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Chinese rigging pepper prices: VPA

Domestic pepper prices have been fluctuating abnormally from late July until now, with the VPA blaming price manipulating measures used by Chinese businesses.

 

On July 28, pepper prices in the morning ranged from VND80,000 to VND86,000 (US$3.5 - $3.8) per kilo, then dropped to VND82,000 per kilo in the early afternoon.

Currently, pepper prices are still bouncing up and down.

Tran Huu Thang, a pepper farmer in the southern province of Dong Nai, said pepper prices in the province dove sharply to VND75,000 per kilo three weeks ago, however, on August 8, the prices rose to VND95,000 per kilo.

Some pepper export enterprises attribute this price fluctuation to Chinese traders who order large quantities of pepper from pepper exporters at any price. Then, they rush Viet Nam’s exporters to deliver as soon as possible. Under pressure to fulfill the contracts, many firms buy pepper from farmers and agents at high prices.

Meanwhile, the Chinese traders contact the local pepper purchasing agents and promise to sell the pepper to them below market value. The agents agree, aiming to sell it on to exporters again. However, Chinese businesses only sell a small portion at a low price, then claim the product is out of stock and raise the price sharply.

Often, the Chinese firms break the high-price contracts they initially signed with exporters, receiving only a small shipment and then ignoring attempts by local exporters to contact them.

Oanh estimated that this it was difficult to estimate the damage this practice is causing; however, it could harm Viet Nam’s exporters and the domestic pepper market. Therefore, the VPA suggested that enterprises be careful when trading with Chinese businesses.

In the first seven months of 2017, Viet Nam’s pepper export volume was estimated at 145,000 tonnes and valued at $800 million, up 20.4 per cent in volume but down 18.2 per cent in value against the same period last year, MARD reported.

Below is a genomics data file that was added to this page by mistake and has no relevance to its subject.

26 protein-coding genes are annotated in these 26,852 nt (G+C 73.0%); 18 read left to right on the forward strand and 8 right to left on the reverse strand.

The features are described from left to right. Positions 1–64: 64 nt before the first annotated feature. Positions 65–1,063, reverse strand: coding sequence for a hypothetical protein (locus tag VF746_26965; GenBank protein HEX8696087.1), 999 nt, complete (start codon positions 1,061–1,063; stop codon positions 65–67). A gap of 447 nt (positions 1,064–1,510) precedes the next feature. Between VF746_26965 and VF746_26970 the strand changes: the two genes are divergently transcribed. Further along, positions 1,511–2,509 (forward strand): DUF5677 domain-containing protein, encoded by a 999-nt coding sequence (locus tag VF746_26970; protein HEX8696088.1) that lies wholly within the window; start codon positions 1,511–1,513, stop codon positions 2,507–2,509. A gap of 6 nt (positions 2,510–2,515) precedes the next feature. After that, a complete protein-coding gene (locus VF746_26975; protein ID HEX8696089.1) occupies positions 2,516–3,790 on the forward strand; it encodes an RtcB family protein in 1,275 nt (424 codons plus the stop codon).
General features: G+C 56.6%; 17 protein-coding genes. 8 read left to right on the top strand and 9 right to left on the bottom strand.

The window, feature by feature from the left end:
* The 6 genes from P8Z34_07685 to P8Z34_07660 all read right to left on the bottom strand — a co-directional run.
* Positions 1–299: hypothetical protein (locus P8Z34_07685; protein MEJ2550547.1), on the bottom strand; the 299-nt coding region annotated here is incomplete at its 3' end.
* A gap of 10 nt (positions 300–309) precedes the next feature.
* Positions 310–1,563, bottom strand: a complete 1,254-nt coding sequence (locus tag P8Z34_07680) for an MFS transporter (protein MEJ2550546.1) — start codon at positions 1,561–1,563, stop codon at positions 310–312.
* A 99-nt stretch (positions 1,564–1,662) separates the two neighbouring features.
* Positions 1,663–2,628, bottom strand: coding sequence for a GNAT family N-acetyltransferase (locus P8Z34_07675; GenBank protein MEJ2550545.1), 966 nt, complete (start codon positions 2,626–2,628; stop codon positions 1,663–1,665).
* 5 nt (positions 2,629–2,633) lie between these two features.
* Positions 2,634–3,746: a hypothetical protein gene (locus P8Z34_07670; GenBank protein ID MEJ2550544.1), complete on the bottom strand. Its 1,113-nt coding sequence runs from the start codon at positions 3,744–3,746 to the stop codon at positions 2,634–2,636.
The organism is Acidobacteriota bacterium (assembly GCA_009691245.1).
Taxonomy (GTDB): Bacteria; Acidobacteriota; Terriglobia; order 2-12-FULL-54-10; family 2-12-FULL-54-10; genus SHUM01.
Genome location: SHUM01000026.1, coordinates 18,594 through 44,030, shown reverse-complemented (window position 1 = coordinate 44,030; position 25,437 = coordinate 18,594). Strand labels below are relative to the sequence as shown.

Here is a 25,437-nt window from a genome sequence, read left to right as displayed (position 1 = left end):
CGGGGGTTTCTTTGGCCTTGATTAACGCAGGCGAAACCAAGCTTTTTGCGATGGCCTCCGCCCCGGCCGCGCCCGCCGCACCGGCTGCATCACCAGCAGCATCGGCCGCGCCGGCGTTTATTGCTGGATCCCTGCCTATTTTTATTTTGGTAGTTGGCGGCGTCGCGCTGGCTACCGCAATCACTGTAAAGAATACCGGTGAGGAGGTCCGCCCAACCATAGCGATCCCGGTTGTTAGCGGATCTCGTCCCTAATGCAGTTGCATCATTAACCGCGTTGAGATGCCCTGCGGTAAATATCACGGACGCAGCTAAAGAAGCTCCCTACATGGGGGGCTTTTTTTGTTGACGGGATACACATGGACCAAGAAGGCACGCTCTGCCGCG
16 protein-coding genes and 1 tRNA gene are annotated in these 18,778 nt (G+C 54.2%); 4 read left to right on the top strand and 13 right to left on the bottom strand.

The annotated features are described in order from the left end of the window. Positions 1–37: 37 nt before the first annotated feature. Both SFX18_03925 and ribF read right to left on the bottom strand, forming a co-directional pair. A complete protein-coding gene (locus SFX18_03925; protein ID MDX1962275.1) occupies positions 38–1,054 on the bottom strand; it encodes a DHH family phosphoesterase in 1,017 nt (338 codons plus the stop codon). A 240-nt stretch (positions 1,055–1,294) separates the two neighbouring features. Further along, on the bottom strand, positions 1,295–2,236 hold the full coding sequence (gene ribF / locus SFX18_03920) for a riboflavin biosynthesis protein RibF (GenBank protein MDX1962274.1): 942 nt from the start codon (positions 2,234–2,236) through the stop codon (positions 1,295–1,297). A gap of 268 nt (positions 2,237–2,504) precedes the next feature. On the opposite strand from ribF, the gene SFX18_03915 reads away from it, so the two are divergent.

The average export price in the first half of this year reached $5,662.6 per tonne, a year-on-year decrease of nearly 30 per cent.

MARD to timely resolve pepper enterprises’ petition

As part of Prime Minister Nguyen Xuan Phuc’s campaign to unburden businesses from unnecessary regulations, the Ministry of Agriculture and Rural Development (MARD) has resolved regulatory issues for pepper enterprises recently.

Last month, the Viet Nam Pepper Association (VPA) asked MARD to solve enterprises’ difficulties in quarantine regulations when exporting, causing goods jams at ports.

According to the proposal, from mid-July, several enterprises told the VPA that pepper exporters face two main obstacles.

The first obstacle is some regulations on domestic plant quarantines. In line with Circular 33/2014/TT-BNNPTNT, a quarantine of export goods, including pepper, is still in place, meaning firms have to satisfy food safety regulations of importing countries before exporting goods.

Exports can be checked by Viet Nam’s Plant Quarantine Inspection Department, a system that has ensured smooth exports of Viet Nam’s pepper.

However, recently, the quarantine agency requested that all goods must be checked before export. With a huge volume of goods and a small number of quarantine employees, there are not enough people to check the goods, leaving many containers stuck at ports and causing late deliveries and high risk of contract breaches.

The VPA proposed MARD direct the quarantine agency to use the previous method and not inspect every shipment to help businesses export more easily.

“After receiving the VPA’s dossier, MARD assigned quarantine agencies to work with pepper export enterprises to solve the problem. As a result, the method of random inspection was applied as before and the exporting process is smooth again,” Nguyen Mai Oanh, VPA’s vice chairman and general secretary told Viet Nam News.

The second obstacle in the petition relates to a recent decision by the Prime Minister, which dictates that good subject to quarantine, including pepper, can not be imported via express cargo customs.

In practice, this means all samples of agricultural products sent to Viet Nam must go be imported by an organisation which is a legal entities in Viet Nam, instead of via couriers as before. This complicated process affects laboratories researching pepper seeds as they need samples from abroad.

“As regards the second problem, VPA also proposed MARD in collaboration with Ministry of Industry and Trade and General Department of Viet Nam Customs remove this obstacle soon so that pepper laboratories can more easily access samples for their research,” Oanh added.